By Heather Brown

MINNEAPOLIS (WCCO) — It’s the season to remind holiday bakers: Don’t eat raw cookie dough. That’s a warning from the Centers for Disease Control and Prevention on Monday.

So, what’s so dangerous about raw cookie dough? Good Question.

“Well, it’s raw,” says Carlota Medus, assistant section manager for Foodborne, Vectorborne, Waterborne and Zoonotic Diseases at the Minnesota Department of Health. “When they’re raw, they can have pathogens like salmonella or E. coli and that can make you very sick.”

Most people know raw eggs can give someone salmonella, which can cause people to develop diarrhea, fever and stomach cramps 12 to 72 hours after being exposed to the bacteria.

But, some are surprised to learn the flour in dough can be dangerous as well if it’s not heated or cooked. Flour sold in grocery stores is raw. According to the CDC, a 2016 outbreak of E. coli infections linked to raw flour made 63 people sick.

The symptoms of E. coli are different for everyone but often include severe stomach cramps, diarrhea and vomiting. The CDC reports people usually get sick three to four days after exposure. Most people recover within a week, but some can be hospitalized or have kidney failure.

“The reason it’s risky is flour is a grain,” Medus says. “It’s not a sterile product – it’s intended to be baked or cooked.”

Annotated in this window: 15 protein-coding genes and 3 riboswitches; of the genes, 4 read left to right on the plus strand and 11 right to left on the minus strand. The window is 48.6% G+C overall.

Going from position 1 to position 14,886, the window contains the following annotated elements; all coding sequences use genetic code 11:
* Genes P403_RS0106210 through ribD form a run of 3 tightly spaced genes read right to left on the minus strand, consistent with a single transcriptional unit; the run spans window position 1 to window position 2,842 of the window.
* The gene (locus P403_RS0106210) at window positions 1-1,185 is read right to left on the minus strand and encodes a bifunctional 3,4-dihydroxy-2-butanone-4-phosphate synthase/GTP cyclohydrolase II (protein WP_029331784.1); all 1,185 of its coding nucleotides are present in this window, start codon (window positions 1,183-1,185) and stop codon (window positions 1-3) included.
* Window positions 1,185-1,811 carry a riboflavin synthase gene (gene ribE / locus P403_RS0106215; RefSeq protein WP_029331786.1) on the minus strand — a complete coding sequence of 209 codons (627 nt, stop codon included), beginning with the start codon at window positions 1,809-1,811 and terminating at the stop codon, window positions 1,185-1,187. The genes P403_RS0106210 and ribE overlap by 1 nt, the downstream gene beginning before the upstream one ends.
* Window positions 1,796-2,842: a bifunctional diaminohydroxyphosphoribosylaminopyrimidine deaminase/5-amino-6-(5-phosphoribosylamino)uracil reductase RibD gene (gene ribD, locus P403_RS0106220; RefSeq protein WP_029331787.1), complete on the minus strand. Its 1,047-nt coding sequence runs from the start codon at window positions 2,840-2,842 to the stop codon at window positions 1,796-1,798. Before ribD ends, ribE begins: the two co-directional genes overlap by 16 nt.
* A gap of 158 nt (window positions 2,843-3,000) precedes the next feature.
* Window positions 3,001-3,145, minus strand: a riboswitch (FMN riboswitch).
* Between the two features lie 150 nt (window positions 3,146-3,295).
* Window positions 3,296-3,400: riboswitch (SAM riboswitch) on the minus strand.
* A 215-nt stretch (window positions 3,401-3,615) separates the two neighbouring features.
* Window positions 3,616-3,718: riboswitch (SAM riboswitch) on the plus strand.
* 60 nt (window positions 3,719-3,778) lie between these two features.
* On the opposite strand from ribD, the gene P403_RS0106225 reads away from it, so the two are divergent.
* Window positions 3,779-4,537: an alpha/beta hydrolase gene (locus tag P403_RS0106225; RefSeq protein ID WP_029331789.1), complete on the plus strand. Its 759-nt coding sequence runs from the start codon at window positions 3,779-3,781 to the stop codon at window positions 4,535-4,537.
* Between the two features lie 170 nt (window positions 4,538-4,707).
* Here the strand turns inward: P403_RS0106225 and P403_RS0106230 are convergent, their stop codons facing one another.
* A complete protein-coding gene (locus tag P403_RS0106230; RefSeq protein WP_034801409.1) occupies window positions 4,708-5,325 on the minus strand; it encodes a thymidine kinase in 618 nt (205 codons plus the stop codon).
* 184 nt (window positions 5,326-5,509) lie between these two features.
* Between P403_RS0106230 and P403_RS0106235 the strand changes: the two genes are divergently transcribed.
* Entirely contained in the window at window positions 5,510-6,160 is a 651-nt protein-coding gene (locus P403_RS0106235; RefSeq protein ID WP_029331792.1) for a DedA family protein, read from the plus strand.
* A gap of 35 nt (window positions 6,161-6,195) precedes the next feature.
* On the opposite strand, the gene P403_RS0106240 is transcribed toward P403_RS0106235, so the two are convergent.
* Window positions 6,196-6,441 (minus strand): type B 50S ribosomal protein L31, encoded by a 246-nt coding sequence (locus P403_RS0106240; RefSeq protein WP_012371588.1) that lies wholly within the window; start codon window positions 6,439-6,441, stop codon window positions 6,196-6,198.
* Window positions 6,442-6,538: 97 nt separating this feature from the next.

Grains are grown in fields near animals that can introduce contaminants that remain throughout the entire collection and transportation process.

As for items like cookie dough ice cream, the FDA requires any cookie dough marketed as edible be specially produced and pasteurized. Medus says this was a change after a 2005 cookie batter ice cream salmonella outbreak.

The flour in the Pillsbury and Nestle versions of store-bought cookie dough is also heat-treated, but the companies still recommend people not consume raw cookie dough.

“While Nestle Toll House refrigerated cookie dough products contain heat-treated flour and pasteurized eggs, these products are not intended to be consumed raw and should be baked as directed prior to consumption,” says Nestle spokeswoman Lauren Brady.

General Mills also said it supports the CDC’s recommendation.

“Even a small amount of contamination can make someone very sick,” says Medus. “It depends on the person.”

Heather Brown

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